sick-cow.jpgIn this blog, you’ve heard me rail against corporations that disregard workers, and the consumers of their products. And you’ve read my posts pointing the finger at government agencies who are supposed to protect worker safety and uphold the rights of workers but drop the ball.

Well, today I want to point the finger at workers.

A lot of people across the country are outraged at the recent meat recall at a major meat packing company in California that supplied ground beef to schools around the country. There are actual videos of workers prodding and poking sick cattle to get up as the animals headed for slaughter.

This is a bad thing because the government strictly prohibits to consumption of sickly cows because they may carry Mad Cow disease.

Despite this fact, workers supposedly were encouraged by managers to brush aside this fact and get the bovines dancing.

From the Wall Street Journal today:

The video showed workers at the company’s plant here forcing sick or injured cows into slaughter by kicking them or ramming them with forklifts.

Thanks to those workers and managers, the meat from those cows ended up heading right for the bellies of little kids. And the workers must have known this. Did they themselves feel okay eating this meat?

I know, the U.S. Department of Agriculture must take some blame here, especially since this particular meat, because it’s heading for school kids, required even more inspections by the goverment agency.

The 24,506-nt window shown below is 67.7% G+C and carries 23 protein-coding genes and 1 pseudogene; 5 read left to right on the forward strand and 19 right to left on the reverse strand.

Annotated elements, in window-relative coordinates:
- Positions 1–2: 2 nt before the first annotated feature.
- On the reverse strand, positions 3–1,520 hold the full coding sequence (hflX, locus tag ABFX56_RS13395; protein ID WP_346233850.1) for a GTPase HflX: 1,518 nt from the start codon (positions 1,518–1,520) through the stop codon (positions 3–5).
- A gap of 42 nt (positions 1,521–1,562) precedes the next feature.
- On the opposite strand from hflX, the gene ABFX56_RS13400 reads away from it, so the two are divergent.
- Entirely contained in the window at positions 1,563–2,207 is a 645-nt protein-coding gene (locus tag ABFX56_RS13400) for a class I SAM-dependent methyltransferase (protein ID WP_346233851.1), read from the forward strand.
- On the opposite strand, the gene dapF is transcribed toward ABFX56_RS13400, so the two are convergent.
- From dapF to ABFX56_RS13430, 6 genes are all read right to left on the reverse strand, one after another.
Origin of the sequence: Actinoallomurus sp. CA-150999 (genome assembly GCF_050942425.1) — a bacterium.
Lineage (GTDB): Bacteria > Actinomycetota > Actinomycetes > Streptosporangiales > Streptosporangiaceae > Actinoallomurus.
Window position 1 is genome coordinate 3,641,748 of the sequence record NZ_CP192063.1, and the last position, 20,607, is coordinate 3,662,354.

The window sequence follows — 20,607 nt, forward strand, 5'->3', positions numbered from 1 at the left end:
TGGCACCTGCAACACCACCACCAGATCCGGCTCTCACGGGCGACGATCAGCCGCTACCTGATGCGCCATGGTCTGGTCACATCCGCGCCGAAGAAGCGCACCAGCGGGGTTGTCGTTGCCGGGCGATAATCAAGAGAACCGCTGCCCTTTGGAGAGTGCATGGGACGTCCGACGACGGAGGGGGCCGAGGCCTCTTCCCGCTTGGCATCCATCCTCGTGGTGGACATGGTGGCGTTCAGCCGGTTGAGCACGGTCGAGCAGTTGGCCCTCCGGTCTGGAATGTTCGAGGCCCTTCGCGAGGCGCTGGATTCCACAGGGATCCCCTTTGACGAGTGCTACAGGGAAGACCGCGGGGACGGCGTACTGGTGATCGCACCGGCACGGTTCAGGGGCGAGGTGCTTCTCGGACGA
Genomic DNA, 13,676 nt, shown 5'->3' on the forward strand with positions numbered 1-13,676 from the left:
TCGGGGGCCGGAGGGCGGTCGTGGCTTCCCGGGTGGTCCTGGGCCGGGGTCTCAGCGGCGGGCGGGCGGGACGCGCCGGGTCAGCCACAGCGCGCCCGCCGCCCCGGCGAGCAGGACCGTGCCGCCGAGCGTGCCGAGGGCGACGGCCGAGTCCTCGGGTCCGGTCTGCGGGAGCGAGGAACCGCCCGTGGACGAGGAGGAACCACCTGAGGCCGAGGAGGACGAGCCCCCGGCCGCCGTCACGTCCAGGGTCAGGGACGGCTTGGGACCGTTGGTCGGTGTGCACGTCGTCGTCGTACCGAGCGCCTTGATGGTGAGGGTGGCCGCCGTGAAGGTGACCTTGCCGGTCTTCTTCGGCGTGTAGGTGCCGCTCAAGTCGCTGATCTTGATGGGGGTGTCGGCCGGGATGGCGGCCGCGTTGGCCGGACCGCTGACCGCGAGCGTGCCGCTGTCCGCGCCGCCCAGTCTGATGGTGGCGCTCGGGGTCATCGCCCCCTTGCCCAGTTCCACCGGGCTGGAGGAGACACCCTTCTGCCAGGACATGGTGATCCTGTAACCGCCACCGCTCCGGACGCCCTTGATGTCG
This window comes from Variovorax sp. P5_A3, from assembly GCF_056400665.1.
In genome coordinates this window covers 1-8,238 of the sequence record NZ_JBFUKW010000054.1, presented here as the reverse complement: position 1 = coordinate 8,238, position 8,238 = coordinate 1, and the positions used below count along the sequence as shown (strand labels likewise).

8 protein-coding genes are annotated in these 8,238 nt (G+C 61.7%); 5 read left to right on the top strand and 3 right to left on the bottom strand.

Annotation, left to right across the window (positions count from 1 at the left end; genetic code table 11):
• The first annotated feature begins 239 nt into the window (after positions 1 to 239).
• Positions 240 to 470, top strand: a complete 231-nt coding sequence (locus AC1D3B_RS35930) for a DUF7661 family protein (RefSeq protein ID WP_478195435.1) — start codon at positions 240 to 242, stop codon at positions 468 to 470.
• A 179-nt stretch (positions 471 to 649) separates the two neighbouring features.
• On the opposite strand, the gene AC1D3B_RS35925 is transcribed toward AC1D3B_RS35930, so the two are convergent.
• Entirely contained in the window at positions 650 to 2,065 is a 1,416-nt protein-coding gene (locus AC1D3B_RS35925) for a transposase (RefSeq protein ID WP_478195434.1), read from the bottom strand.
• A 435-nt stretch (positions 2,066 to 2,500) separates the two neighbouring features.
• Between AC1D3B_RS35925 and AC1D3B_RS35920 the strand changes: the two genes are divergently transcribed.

And I know, the company, Hallmark/Westland Meat Packing Co., must take some blame here as well. The top dogs know what’s going on in their own facilities. I have seen first hand how plant supervisors keep on top of every bathroom break their workers take. I can’t imagine they missed something like this.

But folks, I want to lay a lot of the blame at the feet of workers today. If the workers at the facility refused to engage in this illegal behavior this would not have happened. If workers reported the problem to government inspectors, who had come to the plant often, this wouldn’t have happened.

I know, if an employee stands up they risk their job. I understand that. Employers retaliate in this way against their workers often. But when is enough enough?

I address this issue in my column today on

I am in no way diminishing the importance of holding the USDA or Hallmark/Westland accountable.

But it’s about time that we realize we also contribute to the ills of the workplace, ills that unfortunately end up pouring out into our society at large.

We’re all responsible for the bad beef out there, no?

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